“Kratos is a slave to the Gods of Olympus. Plagued by the nightmares of his past, the brutal warrior would do anything to be free of his debt. He is on the verge of losing all hope when the Gods give him one last task to end his servitude……….He must destroy Ares, the God of War”
I’ve only recently got into the God of War games but I feel ashamed as I’ve been missing out on some cracking games, so I’m making up for lost time. The series is a massive success, so much so that a novel of the first game has been written and I was expecting it to be on the cheesy side, and not to have that many pages within it, but I was surprised at just how good the God of War book is.
The story is based on the first game, which sees Kratos being asked by the Gods once more for another favour, this time to save Athens from Ares the God of War who is hell bent on destroying the city. Kratos is continually tortured by the nightmares that he has of his past and wants them to stop and the Gods have told him that if he helps them all, all will be forgiven.
Obviously with a book, you can go into more depth with the detail and reading about Kratos ripping about undead legionnaires, how the chains from the Blades of Chaos rip at his skin and the sharpness of them as he slices through rotting flesh, is just as much fun as playing the game.
Of course there’s the token naked women that Kratos just has to help out in their time of need, even if he does have a job to do. Wouldn’t be God of War if he didn’t. But to be fair to Kratos, he’s on a ship sailing to Athens with nothing else to do, so he has to find something to pass the time.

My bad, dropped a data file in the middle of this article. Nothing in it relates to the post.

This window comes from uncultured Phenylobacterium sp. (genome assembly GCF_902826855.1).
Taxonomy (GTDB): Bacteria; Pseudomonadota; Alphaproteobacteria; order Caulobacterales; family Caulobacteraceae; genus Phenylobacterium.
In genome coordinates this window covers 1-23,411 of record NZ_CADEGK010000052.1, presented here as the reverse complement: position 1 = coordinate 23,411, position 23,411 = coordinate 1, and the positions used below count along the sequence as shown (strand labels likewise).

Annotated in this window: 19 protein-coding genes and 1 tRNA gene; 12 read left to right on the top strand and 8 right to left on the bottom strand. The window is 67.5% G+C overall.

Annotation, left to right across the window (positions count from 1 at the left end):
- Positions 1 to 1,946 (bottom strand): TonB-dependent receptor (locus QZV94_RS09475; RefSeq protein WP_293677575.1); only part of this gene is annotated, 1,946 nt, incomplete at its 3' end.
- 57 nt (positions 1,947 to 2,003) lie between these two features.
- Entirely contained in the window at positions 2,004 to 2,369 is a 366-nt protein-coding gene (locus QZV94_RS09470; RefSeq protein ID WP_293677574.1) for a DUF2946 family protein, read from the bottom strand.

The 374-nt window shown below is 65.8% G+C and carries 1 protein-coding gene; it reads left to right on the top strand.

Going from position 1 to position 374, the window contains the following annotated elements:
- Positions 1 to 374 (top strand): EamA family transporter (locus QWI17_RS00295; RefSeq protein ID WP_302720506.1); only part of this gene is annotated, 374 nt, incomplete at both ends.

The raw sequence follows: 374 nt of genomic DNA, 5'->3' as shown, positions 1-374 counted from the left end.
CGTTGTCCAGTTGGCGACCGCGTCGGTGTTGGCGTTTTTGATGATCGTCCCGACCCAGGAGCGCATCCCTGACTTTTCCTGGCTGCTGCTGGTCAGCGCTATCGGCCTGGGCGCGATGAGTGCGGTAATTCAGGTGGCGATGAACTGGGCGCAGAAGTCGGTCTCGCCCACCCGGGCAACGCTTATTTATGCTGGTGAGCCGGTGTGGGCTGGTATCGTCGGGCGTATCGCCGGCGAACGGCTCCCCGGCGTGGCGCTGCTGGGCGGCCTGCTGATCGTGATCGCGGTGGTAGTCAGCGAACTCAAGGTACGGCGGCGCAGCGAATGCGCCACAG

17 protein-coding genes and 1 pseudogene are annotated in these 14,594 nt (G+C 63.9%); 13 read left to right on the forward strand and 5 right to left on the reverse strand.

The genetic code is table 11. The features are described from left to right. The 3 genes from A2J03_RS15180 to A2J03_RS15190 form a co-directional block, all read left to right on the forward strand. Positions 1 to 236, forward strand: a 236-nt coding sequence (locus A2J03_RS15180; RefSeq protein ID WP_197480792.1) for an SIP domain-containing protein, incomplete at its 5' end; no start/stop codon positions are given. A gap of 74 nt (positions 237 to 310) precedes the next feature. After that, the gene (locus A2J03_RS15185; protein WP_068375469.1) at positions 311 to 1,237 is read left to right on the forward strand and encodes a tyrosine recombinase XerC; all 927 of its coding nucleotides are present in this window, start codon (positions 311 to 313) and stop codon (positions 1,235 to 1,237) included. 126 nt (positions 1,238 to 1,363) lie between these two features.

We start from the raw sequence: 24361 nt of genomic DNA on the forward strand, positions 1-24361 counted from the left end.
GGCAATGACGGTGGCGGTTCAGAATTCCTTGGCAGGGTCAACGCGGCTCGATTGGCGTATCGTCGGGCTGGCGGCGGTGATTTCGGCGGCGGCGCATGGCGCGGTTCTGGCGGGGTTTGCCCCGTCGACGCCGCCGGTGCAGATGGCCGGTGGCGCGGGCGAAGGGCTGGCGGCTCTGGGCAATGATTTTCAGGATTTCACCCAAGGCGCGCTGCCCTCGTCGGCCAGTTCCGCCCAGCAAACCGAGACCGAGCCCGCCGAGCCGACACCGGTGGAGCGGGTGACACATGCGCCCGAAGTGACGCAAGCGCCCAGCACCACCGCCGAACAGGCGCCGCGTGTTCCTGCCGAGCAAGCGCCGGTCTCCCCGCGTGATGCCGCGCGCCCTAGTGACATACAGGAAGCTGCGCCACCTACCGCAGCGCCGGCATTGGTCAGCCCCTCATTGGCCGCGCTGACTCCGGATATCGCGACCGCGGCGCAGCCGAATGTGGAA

When Kratos does finally reach Athens, it’s straight back into the fight and he helps the soldiers of Athens fight off the hordes of undead, and the way he kills off a couple of Cyclops is brilliant. The book just keeps giving and giving and it’s great to go through the story in a different way and even though I knew what was coming, it was still great fun to read. Parts of the story have been filled out with extras to bulk out the story which a nice addition to an already great story. I won’t go into the whole story, but it’s obvious that Kratos defeats Ares and saves Athens, seeing as though there are three games.
The story is written by Matthew Stover (who is the author who has passed his time writing quite a few books about a little franchise called Star Wars) and science fiction writer Robert E. Vardeman who has written several Star Trek novels. They’ve really done their research and have had quite a few chats with the makers of God of War over at Santa Monica Studios and it’s the attention to detail to really help makes this book so enjoyable.
Just like the other game-based novel we looked at, Assassin’s Creed: Renaissance, if you’re a fan of the games then I would definitely recommend buying the God of War book as you won’t be disappointed, and for only £6.99 it’s well worth it. No doubt there’ll be a few more God of War books and I’m already looking forward to the next instalment.